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Patrick Frazee scheduled for hearings on child custody and evidence in murder case

Posted at 6:10 AM, Jun 10, 2019
and last updated 2019-11-01 13:17:49-04

WOODLAND PARK – Accused murderer Patrick Frazee is expected in court twice this week as his attorneys manage both the child custody case involving the daughter from his relationship with Kelsey Berreth, and discuss the use of evidence that would be destroyed in testing requested by prosecutors.

The custody hearing will take place in a Cripple Creek courtroom on Thursday. The grandparents on both sides of the family have sought to gain or retain custody of the child following Berreth’s death and Frazee’s arrest on charges of first degree murder.

Back in April, a judge once again ruled Patrick Frazee and Kelsey Berreth’s daughter will remain in the custody of Berreth’s parents for now.

Members of the media will not be allowed in that hearing in order to protect the privacy of the child.

  • Kesely Berreth<div class="caption-wrap"><div class="caption">Kelsey Berreth was last seen in Woodland Park on Nov. 22nd.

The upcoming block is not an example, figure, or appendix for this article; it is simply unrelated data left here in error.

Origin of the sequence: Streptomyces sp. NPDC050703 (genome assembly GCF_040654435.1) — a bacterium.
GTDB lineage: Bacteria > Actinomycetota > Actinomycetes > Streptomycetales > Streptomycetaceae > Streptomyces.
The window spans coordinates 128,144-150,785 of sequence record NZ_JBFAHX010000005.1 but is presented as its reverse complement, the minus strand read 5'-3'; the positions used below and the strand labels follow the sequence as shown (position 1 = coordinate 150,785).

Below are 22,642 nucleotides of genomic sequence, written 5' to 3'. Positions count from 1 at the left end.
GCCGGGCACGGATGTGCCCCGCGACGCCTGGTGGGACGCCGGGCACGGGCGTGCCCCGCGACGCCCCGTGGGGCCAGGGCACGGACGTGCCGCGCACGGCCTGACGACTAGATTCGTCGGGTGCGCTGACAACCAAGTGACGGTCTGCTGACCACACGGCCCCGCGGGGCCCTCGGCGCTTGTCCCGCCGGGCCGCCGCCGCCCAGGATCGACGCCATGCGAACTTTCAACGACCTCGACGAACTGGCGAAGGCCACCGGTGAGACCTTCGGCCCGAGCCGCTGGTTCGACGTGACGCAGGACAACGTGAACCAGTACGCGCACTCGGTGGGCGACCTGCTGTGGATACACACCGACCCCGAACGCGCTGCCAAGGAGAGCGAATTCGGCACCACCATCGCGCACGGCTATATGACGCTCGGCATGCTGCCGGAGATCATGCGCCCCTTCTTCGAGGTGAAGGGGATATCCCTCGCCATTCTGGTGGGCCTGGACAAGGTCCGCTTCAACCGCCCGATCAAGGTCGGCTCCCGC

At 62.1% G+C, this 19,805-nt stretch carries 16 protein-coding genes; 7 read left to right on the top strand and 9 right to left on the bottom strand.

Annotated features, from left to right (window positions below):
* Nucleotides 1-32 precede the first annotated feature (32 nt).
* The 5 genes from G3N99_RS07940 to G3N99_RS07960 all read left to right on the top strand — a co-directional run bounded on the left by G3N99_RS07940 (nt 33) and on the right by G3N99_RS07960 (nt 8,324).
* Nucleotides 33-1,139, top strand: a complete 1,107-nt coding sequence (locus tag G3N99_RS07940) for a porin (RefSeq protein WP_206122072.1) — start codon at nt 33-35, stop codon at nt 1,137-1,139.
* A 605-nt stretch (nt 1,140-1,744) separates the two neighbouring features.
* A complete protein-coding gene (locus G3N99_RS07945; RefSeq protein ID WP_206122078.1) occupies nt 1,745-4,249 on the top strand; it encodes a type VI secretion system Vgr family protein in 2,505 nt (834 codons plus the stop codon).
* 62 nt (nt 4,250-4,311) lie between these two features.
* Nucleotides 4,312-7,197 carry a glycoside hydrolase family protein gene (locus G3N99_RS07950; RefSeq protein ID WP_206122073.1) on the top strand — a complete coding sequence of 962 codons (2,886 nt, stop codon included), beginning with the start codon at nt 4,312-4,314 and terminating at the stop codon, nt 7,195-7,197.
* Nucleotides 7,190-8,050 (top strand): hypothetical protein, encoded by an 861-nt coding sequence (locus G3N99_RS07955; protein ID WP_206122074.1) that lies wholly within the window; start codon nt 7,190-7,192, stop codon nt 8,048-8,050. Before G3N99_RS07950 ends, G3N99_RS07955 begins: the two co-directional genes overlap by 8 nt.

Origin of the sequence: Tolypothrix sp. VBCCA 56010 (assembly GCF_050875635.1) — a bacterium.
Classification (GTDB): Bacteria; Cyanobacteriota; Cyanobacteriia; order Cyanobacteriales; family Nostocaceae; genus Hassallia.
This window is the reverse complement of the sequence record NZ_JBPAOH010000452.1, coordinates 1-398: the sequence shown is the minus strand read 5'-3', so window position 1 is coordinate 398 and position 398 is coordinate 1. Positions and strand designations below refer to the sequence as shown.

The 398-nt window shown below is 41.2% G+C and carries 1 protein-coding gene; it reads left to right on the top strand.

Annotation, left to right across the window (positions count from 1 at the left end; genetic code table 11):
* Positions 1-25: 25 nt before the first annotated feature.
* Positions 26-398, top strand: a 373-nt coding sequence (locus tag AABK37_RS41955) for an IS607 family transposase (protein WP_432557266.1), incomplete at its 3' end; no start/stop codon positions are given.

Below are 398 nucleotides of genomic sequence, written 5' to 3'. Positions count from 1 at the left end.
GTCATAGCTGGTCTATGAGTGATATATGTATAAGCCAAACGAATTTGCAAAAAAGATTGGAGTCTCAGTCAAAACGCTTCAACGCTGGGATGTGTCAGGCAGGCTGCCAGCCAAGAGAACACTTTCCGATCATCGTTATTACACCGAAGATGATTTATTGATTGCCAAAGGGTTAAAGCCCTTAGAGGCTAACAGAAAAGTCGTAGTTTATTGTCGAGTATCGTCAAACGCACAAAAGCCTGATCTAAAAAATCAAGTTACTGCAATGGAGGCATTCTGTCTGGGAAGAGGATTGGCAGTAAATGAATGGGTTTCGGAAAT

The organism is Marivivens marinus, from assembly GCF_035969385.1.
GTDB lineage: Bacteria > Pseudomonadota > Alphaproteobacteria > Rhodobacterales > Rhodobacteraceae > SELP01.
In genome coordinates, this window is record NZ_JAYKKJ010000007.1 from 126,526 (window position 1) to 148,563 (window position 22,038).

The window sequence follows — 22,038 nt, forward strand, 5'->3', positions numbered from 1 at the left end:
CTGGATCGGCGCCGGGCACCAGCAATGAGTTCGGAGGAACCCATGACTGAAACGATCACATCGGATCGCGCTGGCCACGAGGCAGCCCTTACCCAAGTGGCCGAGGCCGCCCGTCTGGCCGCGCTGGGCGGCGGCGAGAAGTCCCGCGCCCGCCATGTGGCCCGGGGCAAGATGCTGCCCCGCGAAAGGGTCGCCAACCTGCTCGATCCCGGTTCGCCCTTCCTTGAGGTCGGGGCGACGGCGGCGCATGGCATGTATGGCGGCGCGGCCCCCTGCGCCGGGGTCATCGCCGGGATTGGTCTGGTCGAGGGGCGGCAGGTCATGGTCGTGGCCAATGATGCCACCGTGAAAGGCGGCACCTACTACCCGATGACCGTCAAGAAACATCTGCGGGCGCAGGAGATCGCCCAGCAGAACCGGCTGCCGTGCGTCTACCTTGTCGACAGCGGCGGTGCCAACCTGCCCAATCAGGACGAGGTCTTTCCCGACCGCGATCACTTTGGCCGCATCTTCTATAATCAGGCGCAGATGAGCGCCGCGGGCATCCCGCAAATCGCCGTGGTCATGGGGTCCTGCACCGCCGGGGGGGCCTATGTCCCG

Then on Friday, there’s the hearing on consumptive evidence testing, tests that would destroy an entire sample. As part of our coverage on the case, News5 asked Mark Pfoff, a former detective in the El Paso County Sheriff’s Office who worked on more than 50 homicide investigations, what that testing means.

“You’re usually looking at some form of body fluids, whether it’s blood or saliva or something like that,” Pfoff said.

Pfoff said the amount of evidence is so small, it’s likely not visible to the eye — meaning testing that evidence once would prevent any follow-up testing moving forward.

Frazee is accused of murdering Berreth on Thanksgiving last year at her home in Woodland Park. He’s also accused of trying to have his girlfriend, Krystal Kenney, kill Berreth multiple times over the course of several months.

The murder trial is scheduled to start on October 28 and is expected to last three weeks.

Recently, the court has considered requests from the defense to heavily restrict the presence and access to the case by media, citing concerns about the possibility of conducting a fair trial. In Colorado, media is not guaranteed access to a courtroom with recording equipment. News organizations must file requests with the presiding judge for coverage.